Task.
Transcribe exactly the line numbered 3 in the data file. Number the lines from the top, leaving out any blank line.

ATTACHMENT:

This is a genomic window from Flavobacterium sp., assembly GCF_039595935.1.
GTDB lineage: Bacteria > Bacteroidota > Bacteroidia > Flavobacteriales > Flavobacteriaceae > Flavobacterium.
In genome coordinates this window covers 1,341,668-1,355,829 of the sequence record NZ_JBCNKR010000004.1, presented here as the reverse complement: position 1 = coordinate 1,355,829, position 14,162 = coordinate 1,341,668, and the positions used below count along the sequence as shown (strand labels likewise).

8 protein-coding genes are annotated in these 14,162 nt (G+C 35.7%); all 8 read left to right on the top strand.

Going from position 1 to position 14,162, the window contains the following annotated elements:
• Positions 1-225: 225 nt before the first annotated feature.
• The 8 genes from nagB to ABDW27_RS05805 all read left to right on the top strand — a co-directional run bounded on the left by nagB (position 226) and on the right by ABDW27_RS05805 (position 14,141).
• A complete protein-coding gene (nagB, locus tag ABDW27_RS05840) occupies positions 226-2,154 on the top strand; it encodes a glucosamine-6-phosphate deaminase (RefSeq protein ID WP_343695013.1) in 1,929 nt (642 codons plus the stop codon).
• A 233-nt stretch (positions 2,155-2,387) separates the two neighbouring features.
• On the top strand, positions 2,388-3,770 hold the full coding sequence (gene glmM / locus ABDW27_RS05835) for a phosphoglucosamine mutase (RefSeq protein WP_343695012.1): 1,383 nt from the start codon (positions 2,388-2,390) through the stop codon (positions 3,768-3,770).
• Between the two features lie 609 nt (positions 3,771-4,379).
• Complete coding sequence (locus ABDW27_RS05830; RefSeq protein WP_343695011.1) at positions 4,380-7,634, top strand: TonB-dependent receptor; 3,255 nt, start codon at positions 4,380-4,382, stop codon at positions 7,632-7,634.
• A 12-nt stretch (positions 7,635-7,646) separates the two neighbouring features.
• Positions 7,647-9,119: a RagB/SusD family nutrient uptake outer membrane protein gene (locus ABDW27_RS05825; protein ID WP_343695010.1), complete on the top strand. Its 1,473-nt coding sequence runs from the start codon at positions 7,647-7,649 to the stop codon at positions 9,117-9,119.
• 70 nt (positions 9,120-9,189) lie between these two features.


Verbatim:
In genome coordinates this window covers 1,341,668-1,355,829 of the sequence record NZ_JBCNKR010000004.1, presented here as the reverse complement: position 1 = coordinate 1,355,829, position 14,162 = coordinate 1,341,668, and the positions used below count along the sequence as shown (strand labels likewise).